Next Friday will be Bill Crider day on the blog. Please save reviews of work other than Bill's for another time. Remembrances are also welcome. Those without a blog, please send your piece to me and I will post it here.
I can hardly bear to post these reviews without his name on the list. Another friend died from a stroke this week. Bonnie has two major losses. And Kevin has lost his Sandi. Hardly a worse week in memory. And what goes on in Washington just compounds all semblance of a civil society.
UPRIGHT PIANO PLAYER, David Abbott
Henry Cage is an enigmatic protagonist to say the least. Despite what
seem outwardly like a successful life, he is left by his wife, spurned
by his son, a stranger to his grandson, forced out of his career, and
harassed by a man who knocks into him after a party. Yet none of these
things lead him to much self-reflection. He seems unable to give much
and is puzzled at the consequent results of his behavior.
This is a book that has been reviewed favorably yet not one of the women
in my book group enjoyed it or even thought it a very good novel. These
were the reasons they expressed:: they had no more understanding of
Henry Cage by the end of the book than at the beginning--oh, yes, he had
changed but it was not clear why. There were too many POVs that seemed
unnecessary. Sometimes it was hard to sort out whose head we were in.
Every character gets moments of reflection. So many in fact that this
may have been what kept us from understanding Henry. The book begins
with a horrific incident--an incident so horrible that we all dreaded
having to go through it again. The author seemed determined to drape
every character in tragedy, in fact.
Having said this, I have thought about this book quite a bit. I wish we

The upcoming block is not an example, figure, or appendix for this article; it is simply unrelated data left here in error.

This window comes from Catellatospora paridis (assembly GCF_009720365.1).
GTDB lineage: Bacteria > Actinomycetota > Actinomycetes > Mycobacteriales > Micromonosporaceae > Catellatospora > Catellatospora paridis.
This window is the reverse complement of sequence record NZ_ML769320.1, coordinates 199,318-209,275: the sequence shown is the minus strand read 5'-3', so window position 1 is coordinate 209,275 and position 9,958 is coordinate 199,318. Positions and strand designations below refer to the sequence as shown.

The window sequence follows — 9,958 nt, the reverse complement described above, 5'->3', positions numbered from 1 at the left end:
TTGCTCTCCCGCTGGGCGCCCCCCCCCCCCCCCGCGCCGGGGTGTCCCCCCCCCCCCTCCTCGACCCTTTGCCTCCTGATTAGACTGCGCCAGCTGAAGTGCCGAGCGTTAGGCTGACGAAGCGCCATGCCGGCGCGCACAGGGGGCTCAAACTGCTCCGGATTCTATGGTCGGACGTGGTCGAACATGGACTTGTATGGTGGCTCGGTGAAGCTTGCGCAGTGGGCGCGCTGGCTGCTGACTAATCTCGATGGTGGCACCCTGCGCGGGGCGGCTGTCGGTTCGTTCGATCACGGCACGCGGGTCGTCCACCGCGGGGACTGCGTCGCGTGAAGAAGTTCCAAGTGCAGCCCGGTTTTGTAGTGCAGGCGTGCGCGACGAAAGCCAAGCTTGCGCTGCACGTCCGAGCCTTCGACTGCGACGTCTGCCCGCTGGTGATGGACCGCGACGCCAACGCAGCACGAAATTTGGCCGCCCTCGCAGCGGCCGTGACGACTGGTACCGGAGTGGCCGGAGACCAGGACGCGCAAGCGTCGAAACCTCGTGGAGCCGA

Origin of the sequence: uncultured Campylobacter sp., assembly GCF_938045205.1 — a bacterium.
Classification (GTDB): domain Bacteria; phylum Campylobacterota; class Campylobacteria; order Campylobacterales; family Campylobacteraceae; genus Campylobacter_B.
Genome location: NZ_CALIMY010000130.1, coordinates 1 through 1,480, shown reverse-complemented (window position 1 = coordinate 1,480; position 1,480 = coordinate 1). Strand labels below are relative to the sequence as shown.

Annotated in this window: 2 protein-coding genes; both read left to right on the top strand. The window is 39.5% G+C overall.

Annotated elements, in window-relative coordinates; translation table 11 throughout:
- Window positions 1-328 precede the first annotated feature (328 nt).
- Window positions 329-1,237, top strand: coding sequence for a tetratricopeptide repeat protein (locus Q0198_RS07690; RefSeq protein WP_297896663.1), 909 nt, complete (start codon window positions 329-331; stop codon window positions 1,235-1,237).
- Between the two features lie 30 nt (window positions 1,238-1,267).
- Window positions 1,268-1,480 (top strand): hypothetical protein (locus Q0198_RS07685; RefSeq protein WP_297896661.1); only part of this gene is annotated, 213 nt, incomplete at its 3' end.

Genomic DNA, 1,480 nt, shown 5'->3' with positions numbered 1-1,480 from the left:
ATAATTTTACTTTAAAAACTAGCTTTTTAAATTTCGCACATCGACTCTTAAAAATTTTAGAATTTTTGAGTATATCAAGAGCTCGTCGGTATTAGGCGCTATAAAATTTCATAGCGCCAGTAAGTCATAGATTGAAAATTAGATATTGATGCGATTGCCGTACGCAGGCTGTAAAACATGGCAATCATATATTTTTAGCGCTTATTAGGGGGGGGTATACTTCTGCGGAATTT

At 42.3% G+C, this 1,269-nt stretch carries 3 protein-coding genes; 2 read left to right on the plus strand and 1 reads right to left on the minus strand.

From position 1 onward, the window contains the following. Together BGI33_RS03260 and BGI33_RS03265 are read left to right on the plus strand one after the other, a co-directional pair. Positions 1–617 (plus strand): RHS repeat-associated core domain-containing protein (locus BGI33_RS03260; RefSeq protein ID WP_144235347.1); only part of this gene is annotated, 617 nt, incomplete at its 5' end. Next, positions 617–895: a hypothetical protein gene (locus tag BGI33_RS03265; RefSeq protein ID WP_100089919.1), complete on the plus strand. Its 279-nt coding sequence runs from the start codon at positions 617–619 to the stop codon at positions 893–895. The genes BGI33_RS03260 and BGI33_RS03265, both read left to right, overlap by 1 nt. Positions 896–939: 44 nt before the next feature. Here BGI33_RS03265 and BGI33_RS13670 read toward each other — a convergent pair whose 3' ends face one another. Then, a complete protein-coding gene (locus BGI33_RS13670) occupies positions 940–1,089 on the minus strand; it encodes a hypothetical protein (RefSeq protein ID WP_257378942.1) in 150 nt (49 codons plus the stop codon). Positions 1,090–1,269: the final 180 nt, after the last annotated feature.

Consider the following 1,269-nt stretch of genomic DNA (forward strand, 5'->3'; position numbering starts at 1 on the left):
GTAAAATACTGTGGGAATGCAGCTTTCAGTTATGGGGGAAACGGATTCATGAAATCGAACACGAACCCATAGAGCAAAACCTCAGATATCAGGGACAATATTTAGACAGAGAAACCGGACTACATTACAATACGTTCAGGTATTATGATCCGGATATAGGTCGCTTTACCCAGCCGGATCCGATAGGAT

had been told more about his childhood, what made him such a inward man,
so unreflective and aloof. I know back stories are unpopular nowadays
but a character like Henry needs one if we are to have any hope of
peering inside his head. What made Henry the man he was?
Sergio Angelini, Ranking the 87th Precinct Books by Ed McBain
Yvette Banek, Three Mystery Series
Les Blatt, SOMEBODY AT THE DOOR, Raymond Postgate
Brian Busby, The Season's Best Books in Review: 1917
Martin Edwards, THE FILE ON LESTER, Andrew Garve
Curt Evans, LAVENDER HARVEST: IN COLD BLOOD, Armstrong Livingston
Richard Horton, THE AUCTION BLOCK, Rex Beach
Jerry House, TARZAN AND THE MAD MAN, Edgar Rice Burroughs
George Kelley, HARD READING: LEARNING FROM SCIENCE FICTION, Tom Shippey
Margot Kinberg, THE STUDENT BODY, Simon Hyatt
Rob Kitchin, DEATH OF A DOXY, Rex Stout
B.V. Lawson, THE MYNN'S MYSTERY, George Manville Fenn
Evan Lewis, RED GARDENIAS, Jonathan Latimer
Steve Lewis, THE GUILTY BYSTANDER, Mike Brett
Todd Mason, MIND FIELDS, Harlan Ellison and Jacek Yerka
Neer, A TIME TO DIE, Hilda Lawrence
J.F. Norris, THIRTY DAYS TO LIVE BY, Anthony Gilbert
Matt Paust, OUR GAME, John LeCarre
James Reasoner, THE EBONY JUJU, Gordon MacCreagh
TomCat, PATTERN OF MURDER, John Russell Fearn
TracyK, LANDED GENTLY, Alan Hunter
Westlake Review, GET REAL, Part 2